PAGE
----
MARQUETTE - A growing rift between North Star Academy administration, its board of directors, and Northern Michigan University's Charter Schools Office was brought to light during a North Star board meeting Wednesday night.
North Star is chartered by NMU.
In a letter to NMU's board dated June 19, North Star Superintendent and CEO Karen Anderson's attorney Steven Pence, of the Marquette law firm Pence & Numinen, said the relationship between Anderson and NMU's Charter Schools Office was one of harassment and hostility.
"This letter is sent to you not as a threat, nor as a complaint, but rather to inform you that Ms. Anderson is giving her Board notice today that she will be leaving her position in August as a direct result of Charter School Office personnel and their related associates," the letter states.
In Anderson's letter of resignation to North Star's board, dated June 20, she says "It may be in your best interest to pursue support by another charter school authorizer. It could be less costly and more conducive to a mutually beneficial, quality working relationship. The current arrangement may be even more difficult for a new administrator."
The letter says Anderson intends to resign Aug. 22 and will help the board in hiring a new superintendent.
The board offered its full support to Anderson Wednesday, and did not accept her resignation.
Rather, the board's personnel committee will meet with Anderson to discuss what needs to happen to keep her at the school.
Stephanie Abata, middle/high school principal, read a prepared statement to the board highlighting the accomplishments the school has achieved under Anderson's direction, including hugely increasing student enrollment, adding preschool through sixth grades, adding an elementary wing and adding the Community Environmental Education Program, among other things.
"I feel strongly that the Board should endorse Karen and ask her to rescind her resignation," Abata said. "Also, I am requesting that we ask NMU for oversight from staff that has no conflicts of interest."
William Pistulka, who heads NMU's Charter Schools Office, declined to comment during the meeting after being asked if he would like to by the board and also said after the meeting that he was not authorized to discuss the matter.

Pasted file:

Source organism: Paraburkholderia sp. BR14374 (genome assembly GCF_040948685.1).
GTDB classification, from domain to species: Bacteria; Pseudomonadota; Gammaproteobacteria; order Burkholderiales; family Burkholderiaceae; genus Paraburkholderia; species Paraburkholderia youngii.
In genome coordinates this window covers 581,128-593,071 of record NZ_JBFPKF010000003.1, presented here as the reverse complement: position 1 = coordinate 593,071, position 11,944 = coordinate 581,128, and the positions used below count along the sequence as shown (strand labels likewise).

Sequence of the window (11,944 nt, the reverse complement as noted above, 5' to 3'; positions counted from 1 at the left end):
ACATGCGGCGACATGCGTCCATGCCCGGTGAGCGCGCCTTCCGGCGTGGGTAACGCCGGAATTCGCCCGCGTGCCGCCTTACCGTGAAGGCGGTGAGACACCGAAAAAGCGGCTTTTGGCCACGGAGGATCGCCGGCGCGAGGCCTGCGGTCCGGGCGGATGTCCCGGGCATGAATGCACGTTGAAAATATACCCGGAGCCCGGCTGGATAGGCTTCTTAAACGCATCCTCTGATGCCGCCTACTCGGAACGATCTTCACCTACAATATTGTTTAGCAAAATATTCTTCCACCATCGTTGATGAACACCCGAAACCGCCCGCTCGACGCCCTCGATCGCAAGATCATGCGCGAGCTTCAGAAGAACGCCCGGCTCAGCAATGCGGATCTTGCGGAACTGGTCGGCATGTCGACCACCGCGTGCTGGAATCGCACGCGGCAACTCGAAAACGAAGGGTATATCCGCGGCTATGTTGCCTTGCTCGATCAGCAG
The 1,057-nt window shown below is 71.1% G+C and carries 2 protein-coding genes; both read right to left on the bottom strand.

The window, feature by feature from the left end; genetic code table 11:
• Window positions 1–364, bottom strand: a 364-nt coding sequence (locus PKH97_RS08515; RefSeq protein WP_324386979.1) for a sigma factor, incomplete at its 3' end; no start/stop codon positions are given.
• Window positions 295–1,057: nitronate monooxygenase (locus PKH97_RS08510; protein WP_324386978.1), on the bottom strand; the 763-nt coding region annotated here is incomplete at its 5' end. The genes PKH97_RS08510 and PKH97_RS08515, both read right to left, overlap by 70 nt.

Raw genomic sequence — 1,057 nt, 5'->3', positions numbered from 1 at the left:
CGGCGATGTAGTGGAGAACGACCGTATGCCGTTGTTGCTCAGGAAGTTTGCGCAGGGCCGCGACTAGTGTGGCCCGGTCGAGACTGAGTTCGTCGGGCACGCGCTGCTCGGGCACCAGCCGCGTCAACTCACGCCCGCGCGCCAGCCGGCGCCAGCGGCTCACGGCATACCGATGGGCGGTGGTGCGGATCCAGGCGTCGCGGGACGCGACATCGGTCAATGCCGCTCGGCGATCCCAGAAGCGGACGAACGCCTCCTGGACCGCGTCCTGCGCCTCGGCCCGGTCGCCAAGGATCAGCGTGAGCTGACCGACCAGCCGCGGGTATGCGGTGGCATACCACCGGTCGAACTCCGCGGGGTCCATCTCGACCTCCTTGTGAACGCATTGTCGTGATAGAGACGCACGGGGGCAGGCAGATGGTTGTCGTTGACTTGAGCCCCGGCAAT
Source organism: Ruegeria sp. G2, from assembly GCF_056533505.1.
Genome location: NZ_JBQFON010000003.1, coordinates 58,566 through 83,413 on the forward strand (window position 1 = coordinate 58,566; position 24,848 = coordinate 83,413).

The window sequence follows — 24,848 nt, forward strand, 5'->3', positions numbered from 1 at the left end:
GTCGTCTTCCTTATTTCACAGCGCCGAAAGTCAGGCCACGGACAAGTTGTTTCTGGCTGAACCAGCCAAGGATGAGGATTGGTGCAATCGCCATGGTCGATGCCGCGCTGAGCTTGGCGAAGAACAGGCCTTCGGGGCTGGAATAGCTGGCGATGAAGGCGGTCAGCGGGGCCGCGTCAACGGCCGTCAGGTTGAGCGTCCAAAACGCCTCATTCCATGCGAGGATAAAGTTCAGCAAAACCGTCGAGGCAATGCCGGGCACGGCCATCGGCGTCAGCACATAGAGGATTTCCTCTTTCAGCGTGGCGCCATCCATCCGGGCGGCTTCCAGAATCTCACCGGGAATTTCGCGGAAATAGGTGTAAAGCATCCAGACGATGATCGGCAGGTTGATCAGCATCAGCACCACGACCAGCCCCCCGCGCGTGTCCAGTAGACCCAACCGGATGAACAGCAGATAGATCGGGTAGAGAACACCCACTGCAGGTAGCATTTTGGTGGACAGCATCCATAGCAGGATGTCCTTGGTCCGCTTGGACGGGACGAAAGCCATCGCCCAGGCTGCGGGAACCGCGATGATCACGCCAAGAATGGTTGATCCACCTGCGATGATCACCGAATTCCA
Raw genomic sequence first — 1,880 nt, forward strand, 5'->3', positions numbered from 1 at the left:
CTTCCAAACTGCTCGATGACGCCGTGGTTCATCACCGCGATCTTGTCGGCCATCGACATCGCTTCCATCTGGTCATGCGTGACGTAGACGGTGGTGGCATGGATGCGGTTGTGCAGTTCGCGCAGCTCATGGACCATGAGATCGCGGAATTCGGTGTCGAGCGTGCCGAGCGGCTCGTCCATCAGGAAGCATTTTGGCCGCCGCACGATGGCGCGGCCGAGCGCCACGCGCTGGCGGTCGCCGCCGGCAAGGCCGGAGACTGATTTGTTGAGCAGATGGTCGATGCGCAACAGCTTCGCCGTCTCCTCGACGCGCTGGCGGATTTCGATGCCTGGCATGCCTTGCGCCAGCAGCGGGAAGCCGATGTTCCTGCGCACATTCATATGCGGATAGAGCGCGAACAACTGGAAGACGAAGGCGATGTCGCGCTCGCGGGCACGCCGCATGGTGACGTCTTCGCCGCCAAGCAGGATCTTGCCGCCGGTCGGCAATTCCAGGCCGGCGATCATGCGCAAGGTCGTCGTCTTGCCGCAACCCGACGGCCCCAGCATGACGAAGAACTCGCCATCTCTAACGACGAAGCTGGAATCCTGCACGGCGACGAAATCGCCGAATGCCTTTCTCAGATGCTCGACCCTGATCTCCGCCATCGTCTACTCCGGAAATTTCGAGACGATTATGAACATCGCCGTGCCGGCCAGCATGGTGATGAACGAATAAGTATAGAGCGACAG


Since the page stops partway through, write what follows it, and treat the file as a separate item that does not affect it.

Several teachers and one former board member also spoke in support of Anderson during public comment.
Anderson wasn't the only one to express issues in dealing with NMU's Charter Schools Office during the meeting.
Several members of the board said they felt as though they were blind-sided by a June 13 e-mail from NMU's office of Academic Affairs in which several compliance issues they thought had been resolved were found to still be outstanding.
"As you know, the previous charter contract term had its share of challenges, some of which remain unresolved," the email states. "Those challenges include, among other things, the Academy's financial struggles, failure to pay oversight fees, issues with meeting MUSIC insurance requirements, and non-compliance with Generally Accepted Accounting Principles."
MUSIC stands for Michigan Universities Self-Insurance Corporation.
The email goes on to say because these issues have yet to be resolved, the NMU Board of Trustees had authorized a one-year charter contract that is renewable for an additional five years.
Board Vice President Roger Zappa said he and other board members had gone to the Charter Schools Office May 5 to discuss compliance issues, adding the group went through a list line by line to address the concerns of the Charter Schools Office staff.
"The correspondence I received this past week led me to believe I wasn't at the same meeting," Zappa said.
Board President Patricia Martin said the Charter Schools Office staff had threatened to remove North Star's charter several times in the past.
Anderson stressed after the meeting the issues between NMU's Charter Schools Office and North Star would not have any affect on the school's educational quality.
Jackie Stark can be reached at 906-228-2500, ext. 242.